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What is Mardi Gras

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					What is Mardi Gras?
Mardi Gras is French for "Fat Tuesday". The name comes from the ancient
custom of parading a fat ox through Paris on this day. The ox was to remind
the people that they were not allowed to eat meat during Lent. Lent runs from
Ash Wednesday through to Easter Sunday.

Mardi Gras moves. It can be anywhere between February 3rd and March
9th. The date depends on when Easter falls.

French people who came to the United States brought the custom of Mardi
Gras with them. The most famous festival in the US (and perhaps the world)
is at New Orleans in Louisiana.

But Mardi Gras parades happen throughout the world. Biloxi in Mississipi, Rio
de Janeiro in Brazil, Nice in France, Binche in Belgiun and Viareggio in Italy
are just a few examples.

The Tuesday that Mardi Gras falls on is also known as Shrove Tuesday. The
name comes from the custom of confessing on the day before lent. Shrove
means "to be forgiven one's sins."

Mardi Gras Customs:
In Southern Italy, people dress up in costumes and put on an ancient play
during Mardi Gras

In Rio de Janeiro, people dance in the streets.

In Nice, France people wear giant masks in the Mardi Gras parade (it looks
like a bunch of walking heads with tiny bodies).

In Binche, Belgium people dress in colourful clown costumes (the clowns are
called gilles)The clowns wear bunches of ostrich feathers on their heads and
dance in the streets. They carry baskets of oranges which they throw to the
watching crowds.

For most of you, Mardi Gras customs are likely of the New Orleans variety.
During the parade, everyone dresses up in costumes. Trinkets, especially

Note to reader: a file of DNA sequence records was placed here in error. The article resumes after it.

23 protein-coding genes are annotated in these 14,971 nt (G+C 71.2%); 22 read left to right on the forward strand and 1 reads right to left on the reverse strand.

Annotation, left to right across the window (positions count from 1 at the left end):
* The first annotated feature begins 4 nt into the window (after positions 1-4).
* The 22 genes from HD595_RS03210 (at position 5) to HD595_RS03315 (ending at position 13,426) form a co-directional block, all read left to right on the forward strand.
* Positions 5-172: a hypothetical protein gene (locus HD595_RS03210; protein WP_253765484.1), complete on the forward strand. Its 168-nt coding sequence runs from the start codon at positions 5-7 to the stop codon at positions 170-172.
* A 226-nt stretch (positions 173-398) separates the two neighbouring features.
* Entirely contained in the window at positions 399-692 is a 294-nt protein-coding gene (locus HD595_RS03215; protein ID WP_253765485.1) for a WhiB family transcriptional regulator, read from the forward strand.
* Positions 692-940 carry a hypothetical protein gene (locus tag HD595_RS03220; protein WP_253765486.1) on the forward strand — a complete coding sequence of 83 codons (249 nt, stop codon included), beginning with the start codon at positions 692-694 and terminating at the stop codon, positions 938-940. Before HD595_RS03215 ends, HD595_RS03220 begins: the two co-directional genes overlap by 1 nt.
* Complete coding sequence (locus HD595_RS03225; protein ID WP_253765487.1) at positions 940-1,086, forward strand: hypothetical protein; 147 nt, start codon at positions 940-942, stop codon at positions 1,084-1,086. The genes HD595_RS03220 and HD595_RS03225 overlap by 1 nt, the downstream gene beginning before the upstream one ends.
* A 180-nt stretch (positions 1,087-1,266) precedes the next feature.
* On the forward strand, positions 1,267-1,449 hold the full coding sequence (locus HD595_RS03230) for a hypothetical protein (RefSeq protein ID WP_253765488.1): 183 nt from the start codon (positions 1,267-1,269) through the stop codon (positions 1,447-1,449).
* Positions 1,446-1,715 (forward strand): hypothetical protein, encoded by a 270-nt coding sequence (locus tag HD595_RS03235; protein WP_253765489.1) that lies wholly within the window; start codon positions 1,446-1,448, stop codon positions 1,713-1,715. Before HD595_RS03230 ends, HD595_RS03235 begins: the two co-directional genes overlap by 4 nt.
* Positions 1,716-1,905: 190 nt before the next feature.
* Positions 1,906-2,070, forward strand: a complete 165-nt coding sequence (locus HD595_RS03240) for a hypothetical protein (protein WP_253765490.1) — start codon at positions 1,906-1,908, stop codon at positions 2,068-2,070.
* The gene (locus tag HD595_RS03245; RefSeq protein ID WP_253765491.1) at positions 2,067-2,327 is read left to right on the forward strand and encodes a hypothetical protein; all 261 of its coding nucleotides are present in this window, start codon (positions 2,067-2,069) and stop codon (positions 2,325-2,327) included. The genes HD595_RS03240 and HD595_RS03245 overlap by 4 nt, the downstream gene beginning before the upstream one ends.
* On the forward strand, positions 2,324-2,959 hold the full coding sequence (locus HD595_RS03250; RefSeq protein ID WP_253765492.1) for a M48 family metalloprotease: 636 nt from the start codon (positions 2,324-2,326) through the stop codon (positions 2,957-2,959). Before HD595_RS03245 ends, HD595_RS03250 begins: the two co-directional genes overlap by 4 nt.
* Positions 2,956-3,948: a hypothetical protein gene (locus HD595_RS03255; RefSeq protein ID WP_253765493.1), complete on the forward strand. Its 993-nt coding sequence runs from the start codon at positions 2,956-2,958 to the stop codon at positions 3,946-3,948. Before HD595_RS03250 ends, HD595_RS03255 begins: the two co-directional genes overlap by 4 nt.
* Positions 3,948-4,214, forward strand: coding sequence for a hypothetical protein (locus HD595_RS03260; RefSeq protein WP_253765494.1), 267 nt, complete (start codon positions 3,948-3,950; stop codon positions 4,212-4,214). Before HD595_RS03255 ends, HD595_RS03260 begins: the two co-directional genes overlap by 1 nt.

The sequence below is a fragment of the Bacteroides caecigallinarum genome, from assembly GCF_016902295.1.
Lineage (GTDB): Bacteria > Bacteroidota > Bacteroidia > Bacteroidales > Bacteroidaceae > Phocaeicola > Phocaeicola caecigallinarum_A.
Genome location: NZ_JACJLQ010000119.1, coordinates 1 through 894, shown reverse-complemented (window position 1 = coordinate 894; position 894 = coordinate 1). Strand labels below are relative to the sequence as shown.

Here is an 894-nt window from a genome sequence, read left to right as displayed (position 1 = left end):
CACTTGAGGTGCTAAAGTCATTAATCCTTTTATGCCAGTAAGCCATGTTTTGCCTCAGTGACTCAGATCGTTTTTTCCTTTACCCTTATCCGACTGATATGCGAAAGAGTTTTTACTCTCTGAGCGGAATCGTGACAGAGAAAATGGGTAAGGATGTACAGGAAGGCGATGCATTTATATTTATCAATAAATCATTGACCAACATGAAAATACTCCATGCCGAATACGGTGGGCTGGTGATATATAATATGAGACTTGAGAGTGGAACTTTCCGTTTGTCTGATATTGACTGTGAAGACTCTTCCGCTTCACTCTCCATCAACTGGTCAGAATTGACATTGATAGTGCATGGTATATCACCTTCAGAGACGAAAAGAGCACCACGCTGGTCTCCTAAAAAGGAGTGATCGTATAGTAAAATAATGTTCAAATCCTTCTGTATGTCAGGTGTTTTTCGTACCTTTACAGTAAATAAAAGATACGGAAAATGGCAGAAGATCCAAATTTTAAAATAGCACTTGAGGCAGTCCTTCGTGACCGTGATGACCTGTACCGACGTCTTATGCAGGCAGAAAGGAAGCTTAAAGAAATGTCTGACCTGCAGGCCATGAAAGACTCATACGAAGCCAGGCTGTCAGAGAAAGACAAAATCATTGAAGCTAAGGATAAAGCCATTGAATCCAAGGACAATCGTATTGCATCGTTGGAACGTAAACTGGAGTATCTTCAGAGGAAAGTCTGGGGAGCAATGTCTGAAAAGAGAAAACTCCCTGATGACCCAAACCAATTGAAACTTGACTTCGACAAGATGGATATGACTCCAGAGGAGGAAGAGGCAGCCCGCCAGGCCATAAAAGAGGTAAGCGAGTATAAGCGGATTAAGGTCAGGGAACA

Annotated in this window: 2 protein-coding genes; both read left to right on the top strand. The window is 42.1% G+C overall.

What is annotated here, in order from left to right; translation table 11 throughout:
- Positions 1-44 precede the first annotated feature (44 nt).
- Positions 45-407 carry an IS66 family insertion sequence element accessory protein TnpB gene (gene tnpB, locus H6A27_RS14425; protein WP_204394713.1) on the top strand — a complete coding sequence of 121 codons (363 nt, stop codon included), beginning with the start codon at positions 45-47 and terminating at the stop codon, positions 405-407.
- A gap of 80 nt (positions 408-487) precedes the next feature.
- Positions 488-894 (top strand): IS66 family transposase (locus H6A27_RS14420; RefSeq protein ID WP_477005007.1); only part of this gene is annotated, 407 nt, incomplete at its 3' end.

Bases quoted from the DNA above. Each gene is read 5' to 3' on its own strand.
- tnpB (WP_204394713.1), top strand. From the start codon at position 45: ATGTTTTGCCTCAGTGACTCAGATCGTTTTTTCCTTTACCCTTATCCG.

beads and doubloons, are tossed to the crowds from the parade floats. The
Mardi Gras colours are purple, green and gold.
Parades, Pancakes, parties and boisterous fun under the lively carnival colours
are what the galas made of. Mask is also a key ingredient of the celebration. Over
the years, with its growth in size, reach and variety, the festival has registered greater
national attention. And, from only a limited few, many hosts came in soon to add to
its hue and flavour to the parades.

The schedule:
Fat Tuesday is always 47 days before Easter Sunday. This can fall anywhere in-
between February 3 and March 9, it all depends on the Catholic Church. Though
formally it is scheduled to start with the day of Epiphany, the main season of
celebration begins about two weeks before Fat Tuesday. On those two weeks,
people view the parades and go to the nightly parties. The grand finale of all events
takes place on the Shrove Tuesday, the Tuesday before the Ash Wednesday, or,
before the period of Lent. Originally the day was meant for pre-Lenten shriving
through confession of sins, a Catholic practice. Now pancakes, parades, parties,
feasts and dance - all form part of the Mardi Gras galas.

The colours:
The official colours for Mardi Gras are purple, green, and gold. These colours where
chosen in 1872 by the King of Carnival, Rex. He chose these colours to stand for the
following:
                                Purple represents justice
                                 Green stands for faith
                                 Gold stands for power

Masks:
Be it the marching of masked revellers, fancy balls or the masked dances, or the
theme parties, masks play a prominent role among the traditions of this day. Masks
came to be associated with Mardi Gras as a part of the universal tradition for the New